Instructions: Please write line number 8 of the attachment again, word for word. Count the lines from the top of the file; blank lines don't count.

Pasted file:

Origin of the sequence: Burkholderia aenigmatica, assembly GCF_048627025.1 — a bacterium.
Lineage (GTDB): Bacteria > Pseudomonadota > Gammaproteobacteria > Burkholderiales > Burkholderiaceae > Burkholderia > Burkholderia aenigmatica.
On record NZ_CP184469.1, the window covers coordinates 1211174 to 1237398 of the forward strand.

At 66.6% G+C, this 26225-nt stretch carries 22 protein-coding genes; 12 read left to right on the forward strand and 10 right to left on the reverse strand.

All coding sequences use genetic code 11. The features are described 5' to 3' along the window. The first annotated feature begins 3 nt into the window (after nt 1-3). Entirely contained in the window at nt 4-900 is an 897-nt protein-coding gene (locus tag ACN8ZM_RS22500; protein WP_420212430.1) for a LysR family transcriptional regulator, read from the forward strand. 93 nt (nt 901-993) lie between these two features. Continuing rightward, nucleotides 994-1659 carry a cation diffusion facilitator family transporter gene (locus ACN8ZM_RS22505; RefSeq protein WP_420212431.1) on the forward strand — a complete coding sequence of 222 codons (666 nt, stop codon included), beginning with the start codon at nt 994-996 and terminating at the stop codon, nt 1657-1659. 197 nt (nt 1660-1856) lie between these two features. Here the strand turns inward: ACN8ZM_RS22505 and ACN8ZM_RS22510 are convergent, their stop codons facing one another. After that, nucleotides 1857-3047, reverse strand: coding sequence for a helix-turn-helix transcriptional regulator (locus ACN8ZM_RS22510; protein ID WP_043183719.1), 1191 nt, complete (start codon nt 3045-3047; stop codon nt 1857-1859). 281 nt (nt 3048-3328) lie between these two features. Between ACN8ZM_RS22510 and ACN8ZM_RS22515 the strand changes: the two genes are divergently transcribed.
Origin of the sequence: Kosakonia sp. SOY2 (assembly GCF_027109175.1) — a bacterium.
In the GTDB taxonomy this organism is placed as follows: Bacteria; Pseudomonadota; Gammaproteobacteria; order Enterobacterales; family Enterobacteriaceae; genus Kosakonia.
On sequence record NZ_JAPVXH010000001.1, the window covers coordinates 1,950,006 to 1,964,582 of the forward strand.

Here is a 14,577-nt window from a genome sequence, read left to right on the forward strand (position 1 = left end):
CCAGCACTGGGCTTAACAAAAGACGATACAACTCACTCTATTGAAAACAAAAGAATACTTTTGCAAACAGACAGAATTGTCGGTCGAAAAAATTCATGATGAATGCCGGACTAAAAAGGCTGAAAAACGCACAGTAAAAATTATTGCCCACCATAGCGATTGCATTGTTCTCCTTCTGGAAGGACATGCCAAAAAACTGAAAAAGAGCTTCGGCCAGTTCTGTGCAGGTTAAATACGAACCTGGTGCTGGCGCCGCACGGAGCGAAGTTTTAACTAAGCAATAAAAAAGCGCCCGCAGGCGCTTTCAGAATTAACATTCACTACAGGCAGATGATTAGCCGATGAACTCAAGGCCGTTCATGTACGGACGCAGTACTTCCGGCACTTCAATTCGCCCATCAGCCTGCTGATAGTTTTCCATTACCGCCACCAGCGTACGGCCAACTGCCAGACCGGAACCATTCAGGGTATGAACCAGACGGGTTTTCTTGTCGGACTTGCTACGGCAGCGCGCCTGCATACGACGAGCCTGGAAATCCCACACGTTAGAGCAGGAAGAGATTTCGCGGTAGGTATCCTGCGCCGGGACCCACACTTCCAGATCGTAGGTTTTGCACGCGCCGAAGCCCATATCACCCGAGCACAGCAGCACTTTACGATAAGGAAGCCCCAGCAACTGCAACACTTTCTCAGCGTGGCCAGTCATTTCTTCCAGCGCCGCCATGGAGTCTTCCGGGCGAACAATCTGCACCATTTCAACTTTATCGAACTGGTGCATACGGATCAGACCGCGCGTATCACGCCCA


On sequence record NZ_JAPVXH010000001.1, the window covers coordinates 1,950,006 to 1,964,582 of the forward strand.